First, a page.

Tomorrow I leave to start promotion for A WELL-TIMED MURDER, first to Alabama for Murder in the Magic City then on to a tour of great bookstores across Arkansas, Kentucky, Tennessee, Georgia, Virginia and Texas.
Every time I walk into a bookstore I see old friends and make new ones. If you’re in the area I hope you will stop by! If you aren’t nearby, pre-order now wherever you buy books and get ready to start reading February 6th!
I recently spoke to a middle school class in Athens, Tennessee and was impressed by their thoughts on writing, what they were writing and how excited they were about the entire process from inspiration to words on paper to editing (which they informed me was the hardest and most important part!).
In this class, and when I meet children or young adults with their parents, one of the inevitable questions is what should I do if I want to be a writer? That’s a loaded question but one of the things I usually mention is name recognition through competitions. (After all, practice and potential resume building aren’t bad for anyone.) Inevitable we talk about short story competitions. Why? There are quite a few of them. And while writing a short story isn’t easier than writing a full length novel it is ‘shorter,’ which hopefully translates into a shorter timeline for completion.
While name recognition for a contest winner or short story publication is a great thing, there are other wonderful reasons to tackle the short story.
Perhaps most importantly, it is a tool in development of writing craft. Short stories may be short but they have a beginning, middle and end. Their length makes it all the more critical to distill all knowledge into an abbreviated word count. A good short story will always be tight and succinct (whereas a novel can legitimately be lengthy). That leads to the part that the middle schoolers felt was the hardest and most important – editing. A masterful short story is a well edited story.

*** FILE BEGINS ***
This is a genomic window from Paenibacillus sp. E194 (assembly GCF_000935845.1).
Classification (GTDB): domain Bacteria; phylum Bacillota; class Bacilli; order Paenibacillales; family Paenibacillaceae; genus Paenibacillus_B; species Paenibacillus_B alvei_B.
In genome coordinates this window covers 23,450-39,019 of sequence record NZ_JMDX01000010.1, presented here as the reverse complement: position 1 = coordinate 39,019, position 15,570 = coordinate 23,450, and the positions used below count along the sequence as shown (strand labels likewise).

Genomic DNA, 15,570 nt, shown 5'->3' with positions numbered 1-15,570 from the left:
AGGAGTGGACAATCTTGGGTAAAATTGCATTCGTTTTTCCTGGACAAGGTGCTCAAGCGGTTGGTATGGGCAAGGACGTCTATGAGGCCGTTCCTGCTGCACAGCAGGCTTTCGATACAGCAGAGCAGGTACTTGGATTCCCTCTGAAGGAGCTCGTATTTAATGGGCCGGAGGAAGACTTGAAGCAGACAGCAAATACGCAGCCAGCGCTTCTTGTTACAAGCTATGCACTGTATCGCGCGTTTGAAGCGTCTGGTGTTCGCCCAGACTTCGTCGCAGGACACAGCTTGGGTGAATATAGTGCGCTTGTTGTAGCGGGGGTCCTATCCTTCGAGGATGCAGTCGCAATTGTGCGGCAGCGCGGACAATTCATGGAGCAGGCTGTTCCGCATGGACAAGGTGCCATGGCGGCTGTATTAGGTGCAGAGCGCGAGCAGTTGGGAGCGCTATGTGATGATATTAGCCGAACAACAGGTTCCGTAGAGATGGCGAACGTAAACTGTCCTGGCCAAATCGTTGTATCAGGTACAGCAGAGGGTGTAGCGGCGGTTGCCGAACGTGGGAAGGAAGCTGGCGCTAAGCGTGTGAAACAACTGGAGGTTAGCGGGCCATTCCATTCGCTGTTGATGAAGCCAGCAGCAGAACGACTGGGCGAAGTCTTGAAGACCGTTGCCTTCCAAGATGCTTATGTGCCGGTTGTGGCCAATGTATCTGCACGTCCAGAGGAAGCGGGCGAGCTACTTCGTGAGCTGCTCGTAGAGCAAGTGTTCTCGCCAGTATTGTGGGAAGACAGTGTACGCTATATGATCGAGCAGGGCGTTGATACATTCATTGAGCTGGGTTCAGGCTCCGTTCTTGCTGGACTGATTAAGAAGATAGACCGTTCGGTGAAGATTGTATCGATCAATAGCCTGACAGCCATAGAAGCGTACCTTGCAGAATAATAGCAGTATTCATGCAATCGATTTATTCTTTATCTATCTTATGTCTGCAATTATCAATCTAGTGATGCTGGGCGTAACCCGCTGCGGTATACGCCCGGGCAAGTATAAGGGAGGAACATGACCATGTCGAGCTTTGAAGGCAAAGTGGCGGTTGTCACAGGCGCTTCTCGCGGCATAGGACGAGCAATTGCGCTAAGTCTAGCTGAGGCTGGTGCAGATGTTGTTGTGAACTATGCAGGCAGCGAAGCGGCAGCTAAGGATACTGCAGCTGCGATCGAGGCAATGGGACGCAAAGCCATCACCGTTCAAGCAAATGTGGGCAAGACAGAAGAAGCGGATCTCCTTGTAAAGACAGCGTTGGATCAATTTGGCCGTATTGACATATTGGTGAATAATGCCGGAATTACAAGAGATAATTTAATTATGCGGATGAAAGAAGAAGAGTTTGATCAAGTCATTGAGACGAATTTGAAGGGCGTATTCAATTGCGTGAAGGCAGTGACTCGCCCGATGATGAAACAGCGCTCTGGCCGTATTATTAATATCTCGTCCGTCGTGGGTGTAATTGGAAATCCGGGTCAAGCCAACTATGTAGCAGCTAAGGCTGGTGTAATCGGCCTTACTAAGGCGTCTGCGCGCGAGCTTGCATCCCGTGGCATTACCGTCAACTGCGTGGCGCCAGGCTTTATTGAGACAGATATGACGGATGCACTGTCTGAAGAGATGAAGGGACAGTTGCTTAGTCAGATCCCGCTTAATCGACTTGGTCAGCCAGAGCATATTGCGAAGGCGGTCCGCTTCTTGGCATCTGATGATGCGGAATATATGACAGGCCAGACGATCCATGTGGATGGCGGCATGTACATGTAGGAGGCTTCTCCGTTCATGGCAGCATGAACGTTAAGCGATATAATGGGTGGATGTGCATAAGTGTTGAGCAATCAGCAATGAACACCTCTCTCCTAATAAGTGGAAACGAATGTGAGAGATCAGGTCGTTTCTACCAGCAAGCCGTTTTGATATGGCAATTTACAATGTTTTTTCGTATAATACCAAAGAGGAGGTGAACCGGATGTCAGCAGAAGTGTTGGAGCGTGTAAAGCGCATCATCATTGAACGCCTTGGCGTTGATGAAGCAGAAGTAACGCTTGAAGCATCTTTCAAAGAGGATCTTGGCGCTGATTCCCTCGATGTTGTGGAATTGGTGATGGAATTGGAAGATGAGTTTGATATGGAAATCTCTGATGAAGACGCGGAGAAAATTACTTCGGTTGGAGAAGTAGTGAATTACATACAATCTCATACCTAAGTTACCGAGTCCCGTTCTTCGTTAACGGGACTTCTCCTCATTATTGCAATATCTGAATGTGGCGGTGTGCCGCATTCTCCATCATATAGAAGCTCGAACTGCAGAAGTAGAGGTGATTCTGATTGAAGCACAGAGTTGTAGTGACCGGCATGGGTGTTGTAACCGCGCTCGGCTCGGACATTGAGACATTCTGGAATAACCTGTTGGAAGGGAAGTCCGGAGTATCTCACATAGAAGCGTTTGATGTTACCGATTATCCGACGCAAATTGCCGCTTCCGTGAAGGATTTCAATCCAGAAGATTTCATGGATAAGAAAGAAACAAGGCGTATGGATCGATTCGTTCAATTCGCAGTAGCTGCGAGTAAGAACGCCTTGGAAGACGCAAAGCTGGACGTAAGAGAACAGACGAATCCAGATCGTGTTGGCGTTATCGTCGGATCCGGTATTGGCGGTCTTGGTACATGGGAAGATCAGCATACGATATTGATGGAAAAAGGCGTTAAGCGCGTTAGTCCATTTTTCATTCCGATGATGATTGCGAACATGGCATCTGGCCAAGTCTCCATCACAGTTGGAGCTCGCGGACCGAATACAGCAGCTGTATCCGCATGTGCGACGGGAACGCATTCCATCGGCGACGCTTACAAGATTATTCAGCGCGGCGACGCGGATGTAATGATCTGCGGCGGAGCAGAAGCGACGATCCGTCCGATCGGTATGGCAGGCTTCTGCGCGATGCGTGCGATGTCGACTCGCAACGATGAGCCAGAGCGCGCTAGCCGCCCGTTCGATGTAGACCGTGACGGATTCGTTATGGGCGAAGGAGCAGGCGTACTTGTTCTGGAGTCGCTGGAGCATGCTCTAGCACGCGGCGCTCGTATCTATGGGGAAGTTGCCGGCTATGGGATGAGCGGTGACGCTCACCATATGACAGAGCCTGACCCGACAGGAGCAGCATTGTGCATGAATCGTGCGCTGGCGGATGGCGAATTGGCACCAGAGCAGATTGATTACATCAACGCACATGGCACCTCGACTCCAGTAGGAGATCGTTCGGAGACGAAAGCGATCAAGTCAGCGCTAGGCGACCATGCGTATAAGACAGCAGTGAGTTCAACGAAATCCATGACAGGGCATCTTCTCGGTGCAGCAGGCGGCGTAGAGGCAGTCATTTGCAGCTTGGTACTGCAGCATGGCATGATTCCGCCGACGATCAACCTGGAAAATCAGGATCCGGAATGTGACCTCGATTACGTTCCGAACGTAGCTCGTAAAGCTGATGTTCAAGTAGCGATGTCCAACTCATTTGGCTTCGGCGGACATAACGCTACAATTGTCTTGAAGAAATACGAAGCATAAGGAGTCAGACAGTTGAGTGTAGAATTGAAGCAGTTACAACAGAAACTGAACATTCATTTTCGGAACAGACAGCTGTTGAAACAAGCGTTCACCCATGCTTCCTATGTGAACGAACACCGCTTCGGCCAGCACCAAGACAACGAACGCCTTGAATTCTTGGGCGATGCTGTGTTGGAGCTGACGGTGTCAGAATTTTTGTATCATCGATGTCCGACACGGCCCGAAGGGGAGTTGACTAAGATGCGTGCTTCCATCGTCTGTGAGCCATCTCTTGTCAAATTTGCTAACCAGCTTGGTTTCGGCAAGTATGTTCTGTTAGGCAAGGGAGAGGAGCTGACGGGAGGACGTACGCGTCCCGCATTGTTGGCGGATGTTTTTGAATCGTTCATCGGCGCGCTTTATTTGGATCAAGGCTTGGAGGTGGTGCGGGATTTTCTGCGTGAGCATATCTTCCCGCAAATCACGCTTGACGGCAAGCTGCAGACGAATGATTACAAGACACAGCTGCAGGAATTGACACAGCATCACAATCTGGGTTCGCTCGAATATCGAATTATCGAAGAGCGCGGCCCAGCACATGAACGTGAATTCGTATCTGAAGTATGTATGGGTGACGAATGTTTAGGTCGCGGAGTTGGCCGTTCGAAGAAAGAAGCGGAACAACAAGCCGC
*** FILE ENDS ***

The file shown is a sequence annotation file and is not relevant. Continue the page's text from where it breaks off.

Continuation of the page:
This doesn’t mean that a short story edits out theme or twists or experimentation with POV or any other of the other things that writers use in full length novels. The short story provides space for everything, just judiciously. A theme is the heart of any story!
Recently I asked a short story writer what was their biggest piece of advice. The answer: start the story very near the end.
Are you a short story writer? Any advice? Any favorites?
Today on Meet The Author Monday, we have Tracee de Hahn, who launched the first of her Agnes Luthi Mysteries books, Swiss Vendetta, on February 7th, 2017. As usual, we will put my comments/questio…
Source: Meet The Author Monday – Tracee de Hahn
Every writer is on their own schedule. For me, it’s that time of year. The heaping stack of printed paper that is my manuscript will make its way to a box and then to the attic.
I retain the working notebook with the latest draft and, of course, there are a billion electronic files. Each is a backup of various stages and parts. It’s all there!
This house cleaning doesn’t mean that the manuscript is finished, but it’s turned in (hurrah!). From here on out, it has a life of its own….
What do you do with your old drafts? Keep them? Archive carefully? Or pitch?
In the 18th century Switzerland was one of the only republican political systems. In the American Colonies, when drafting the Constitution and Bill of Rights, the Founding Fathers, especially John Adams, James Madison and George Mason, were inspired by this social and political organization. Ironically, it was only fifty years later when, in 1848, the Swiss adopted a new Constitution. In creating it they adopted many of the American features including the two-chamber system and representative democracy.
Happy 725th birthday Switzerland….. 725 years of evolving, while staying true to yourself.
Great job by the Minotaur Press designers! Love the cover for Swiss Vendetta.